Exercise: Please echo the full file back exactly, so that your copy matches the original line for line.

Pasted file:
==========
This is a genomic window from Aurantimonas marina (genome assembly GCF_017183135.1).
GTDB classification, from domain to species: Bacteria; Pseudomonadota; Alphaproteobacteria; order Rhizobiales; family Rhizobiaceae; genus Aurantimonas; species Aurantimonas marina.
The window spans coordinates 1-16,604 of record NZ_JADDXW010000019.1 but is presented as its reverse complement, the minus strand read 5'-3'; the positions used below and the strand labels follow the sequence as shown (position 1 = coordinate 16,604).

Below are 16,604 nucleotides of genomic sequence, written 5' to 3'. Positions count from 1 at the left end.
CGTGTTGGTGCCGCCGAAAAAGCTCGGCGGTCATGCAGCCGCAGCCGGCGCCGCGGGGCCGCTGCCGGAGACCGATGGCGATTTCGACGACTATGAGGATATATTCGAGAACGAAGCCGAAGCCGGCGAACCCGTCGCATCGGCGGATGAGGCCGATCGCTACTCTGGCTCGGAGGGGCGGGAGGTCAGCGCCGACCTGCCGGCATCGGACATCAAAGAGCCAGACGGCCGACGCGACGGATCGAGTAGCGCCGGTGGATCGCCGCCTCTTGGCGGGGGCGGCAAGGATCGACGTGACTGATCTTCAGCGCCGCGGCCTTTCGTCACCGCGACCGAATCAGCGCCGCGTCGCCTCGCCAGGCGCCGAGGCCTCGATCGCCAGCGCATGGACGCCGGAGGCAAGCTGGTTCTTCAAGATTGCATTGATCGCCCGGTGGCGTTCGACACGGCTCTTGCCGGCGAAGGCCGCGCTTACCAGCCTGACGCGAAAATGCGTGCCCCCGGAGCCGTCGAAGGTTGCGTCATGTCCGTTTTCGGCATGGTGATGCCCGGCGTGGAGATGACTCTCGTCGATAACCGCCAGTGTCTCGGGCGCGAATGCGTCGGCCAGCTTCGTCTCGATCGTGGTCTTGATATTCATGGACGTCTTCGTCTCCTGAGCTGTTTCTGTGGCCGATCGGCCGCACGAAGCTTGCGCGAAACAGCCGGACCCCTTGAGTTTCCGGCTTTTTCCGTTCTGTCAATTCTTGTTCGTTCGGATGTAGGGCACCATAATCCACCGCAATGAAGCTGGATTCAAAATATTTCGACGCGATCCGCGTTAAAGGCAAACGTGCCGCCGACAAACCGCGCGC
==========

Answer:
This is a genomic window from Aurantimonas marina (genome assembly GCF_017183135.1).
GTDB classification, from domain to species: Bacteria; Pseudomonadota; Alphaproteobacteria; order Rhizobiales; family Rhizobiaceae; genus Aurantimonas; species Aurantimonas marina.
The window spans coordinates 1-16,604 of record NZ_JADDXW010000019.1 but is presented as its reverse complement, the minus strand read 5'-3'; the positions used below and the strand labels follow the sequence as shown (position 1 = coordinate 16,604).

Below are 16,604 nucleotides of genomic sequence, written 5' to 3'. Positions count from 1 at the left end.
CGTGTTGGTGCCGCCGAAAAAGCTCGGCGGTCATGCAGCCGCAGCCGGCGCCGCGGGGCCGCTGCCGGAGACCGATGGCGATTTCGACGACTATGAGGATATATTCGAGAACGAAGCCGAAGCCGGCGAACCCGTCGCATCGGCGGATGAGGCCGATCGCTACTCTGGCTCGGAGGGGCGGGAGGTCAGCGCCGACCTGCCGGCATCGGACATCAAAGAGCCAGACGGCCGACGCGACGGATCGAGTAGCGCCGGTGGATCGCCGCCTCTTGGCGGGGGCGGCAAGGATCGACGTGACTGATCTTCAGCGCCGCGGCCTTTCGTCACCGCGACCGAATCAGCGCCGCGTCGCCTCGCCAGGCGCCGAGGCCTCGATCGCCAGCGCATGGACGCCGGAGGCAAGCTGGTTCTTCAAGATTGCATTGATCGCCCGGTGGCGTTCGACACGGCTCTTGCCGGCGAAGGCCGCGCTTACCAGCCTGACGCGAAAATGCGTGCCCCCGGAGCCGTCGAAGGTTGCGTCATGTCCGTTTTCGGCATGGTGATGCCCGGCGTGGAGATGACTCTCGTCGATAACCGCCAGTGTCTCGGGCGCGAATGCGTCGGCCAGCTTCGTCTCGATCGTGGTCTTGATATTCATGGACGTCTTCGTCTCCTGAGCTGTTTCTGTGGCCGATCGGCCGCACGAAGCTTGCGCGAAACAGCCGGACCCCTTGAGTTTCCGGCTTTTTCCGTTCTGTCAATTCTTGTTCGTTCGGATGTAGGGCACCATAATCCACCGCAATGAAGCTGGATTCAAAATATTTCGACGCGATCCGCGTTAAAGGCAAACGTGCCGCCGACAAACCGCGCGC